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Analysts Debate the Safety of Nuclear Power Plants

The Fukushima nuclear plant in Fukushima prefecture in northeastern Japan (2008 file photo)

The Fukushima nuclear plant in Fukushima prefecture in northeastern Japan (2008 file photo)

Authorities in Japan have evacuated the area around a nuclear power plant after its reactor's cooling system failed following Friday's massive earthquake. Pressure began building overnight at the Fukushima Daiichi plant north of Tokyo, prompting officials to consider venting radioactive vapor on Saturday. The situation has prompted analysts to debate whether nuclear power is safe to use in earthquake-prone regions.

Japan has 55 nuclear power plants that produce nearly one-third of the country’s electrical output. Its also lies in one of the most seismically active zones in the world, known as the Pacific Ring of Fire.

Nuclear waste specialist Kevin Kamps at nuclear watchdog Beyond Nuclear says these two factors put Japan at a big risk. "An earthquake that damages multiple levels of the safety systems can lead to a troubled situation very quickly."

Kamps said the worst case scenario for the Fukushima Daiichi plant would be what happened at the Chernobyl nuclear power plant in Ukraine in 1986, when the radioactivity escaped to the outside environment, causing environmental and health hazards across portions of Europe. He said Japan should consider other energy options.

"There are much safer sources of electricity; renewables, like wind and solar, could not suffer catastrophic disasters like this that endanger entire regions with hazardous radioactive releases."

Analyst Jeremy Gordon with the World Nuclear Association, however, said overall the situation is not one in which Japan would need to abandon this major source of electricity. He said Japan's nuclear plants are built with multiple safety layers and earthquakes in mind.

"The engineering standard goes so far beyond what you would ever expect, and the regulations go far beyond what you would ever expect. The end result is that the power plants are extremely robust."

Gordon said a powerful earthquake that struck the Kashiwazaki-Kariwa nuclear power plant in 2007 is an example of the effectiveness of nuclear power plant safety measures.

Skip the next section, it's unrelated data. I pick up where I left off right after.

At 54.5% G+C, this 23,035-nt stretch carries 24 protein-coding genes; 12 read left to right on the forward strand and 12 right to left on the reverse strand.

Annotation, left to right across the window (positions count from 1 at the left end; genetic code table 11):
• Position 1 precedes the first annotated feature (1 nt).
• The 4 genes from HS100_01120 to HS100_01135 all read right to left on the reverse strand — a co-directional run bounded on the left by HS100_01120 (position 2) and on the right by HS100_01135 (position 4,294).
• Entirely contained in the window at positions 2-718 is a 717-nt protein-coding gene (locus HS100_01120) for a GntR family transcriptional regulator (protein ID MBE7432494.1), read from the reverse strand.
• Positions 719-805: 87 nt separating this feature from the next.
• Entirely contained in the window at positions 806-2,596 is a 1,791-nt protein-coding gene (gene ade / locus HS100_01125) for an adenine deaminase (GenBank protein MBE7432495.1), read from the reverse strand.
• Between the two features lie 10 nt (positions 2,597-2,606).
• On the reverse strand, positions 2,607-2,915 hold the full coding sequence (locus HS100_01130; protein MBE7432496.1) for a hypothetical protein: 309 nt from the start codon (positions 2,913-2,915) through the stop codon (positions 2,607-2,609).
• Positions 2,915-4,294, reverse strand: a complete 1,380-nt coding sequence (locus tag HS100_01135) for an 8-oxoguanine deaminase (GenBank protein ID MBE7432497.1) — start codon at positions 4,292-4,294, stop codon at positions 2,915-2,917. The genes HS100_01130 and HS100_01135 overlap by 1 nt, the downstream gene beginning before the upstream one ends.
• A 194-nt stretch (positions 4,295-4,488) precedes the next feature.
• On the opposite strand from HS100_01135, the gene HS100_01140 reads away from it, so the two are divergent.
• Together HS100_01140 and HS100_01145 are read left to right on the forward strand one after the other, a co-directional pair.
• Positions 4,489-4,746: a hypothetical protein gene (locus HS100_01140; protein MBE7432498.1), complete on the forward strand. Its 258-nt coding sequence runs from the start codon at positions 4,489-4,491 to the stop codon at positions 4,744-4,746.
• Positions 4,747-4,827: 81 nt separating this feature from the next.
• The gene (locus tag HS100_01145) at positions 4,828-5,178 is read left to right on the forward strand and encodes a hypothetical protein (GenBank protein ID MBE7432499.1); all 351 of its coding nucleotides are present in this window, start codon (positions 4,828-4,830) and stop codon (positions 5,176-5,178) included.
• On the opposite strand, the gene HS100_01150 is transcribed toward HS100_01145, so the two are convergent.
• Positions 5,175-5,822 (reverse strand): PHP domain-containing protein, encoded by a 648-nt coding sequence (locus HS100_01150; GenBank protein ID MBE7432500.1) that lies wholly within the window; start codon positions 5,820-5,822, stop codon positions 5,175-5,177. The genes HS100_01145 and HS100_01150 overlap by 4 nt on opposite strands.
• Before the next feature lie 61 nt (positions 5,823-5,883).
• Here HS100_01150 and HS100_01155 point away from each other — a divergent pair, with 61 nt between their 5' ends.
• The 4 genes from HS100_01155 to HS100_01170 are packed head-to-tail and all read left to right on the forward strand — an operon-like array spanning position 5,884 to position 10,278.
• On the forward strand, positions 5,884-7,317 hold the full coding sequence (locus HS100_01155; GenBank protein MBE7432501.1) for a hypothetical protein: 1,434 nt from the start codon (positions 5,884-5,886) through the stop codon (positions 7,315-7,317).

"They were hit really hard and there was damage within the plant and it took a long time to repair everything. But the safety system stayed in place and there was no nuclear risk from that earthquake."

Kamps said the Fukushima Daiichi situation, though, should be a wake-up call to the Japanese government and the world about the dangers of nuclear power plants. This can include radiological contamination of the environment and genetic damage, cancer and a wide spectrum of disease within people.

"A nuclear disaster anywhere is a nuclear disaster everywhere. We saw that at Chernobyl with significant nuclear fallout blanketing Europe in all directions for many hundreds of miles. We even saw fallout here in the United States," said Kamps.

But Gordon believes Japan has no other sustainable energy options. "It's been using nuclear power since 1966 and its main reason for doing that is because it doesn’t have any energy resources of its own at home. It doesn't have coal. It doesn't have gas. So it needs a sustainable and controllable domestic source of energy."

Greenpeace nuclear policy analyst Jim Riccio says the consequences of nuclear power need to be considered. "I think it's a good reminder, we've been focusing a lot lately on the downsides of nuclear in terms of its finances, there are other downsides beside the financial downside, potential for a meltdown and I think it should give people pause before they pursue new reactors here in the United States and around the world."

The International Atomic Energy Agency estimates that 20 percent of the world's nuclear reactors are in areas of significant seismic activity.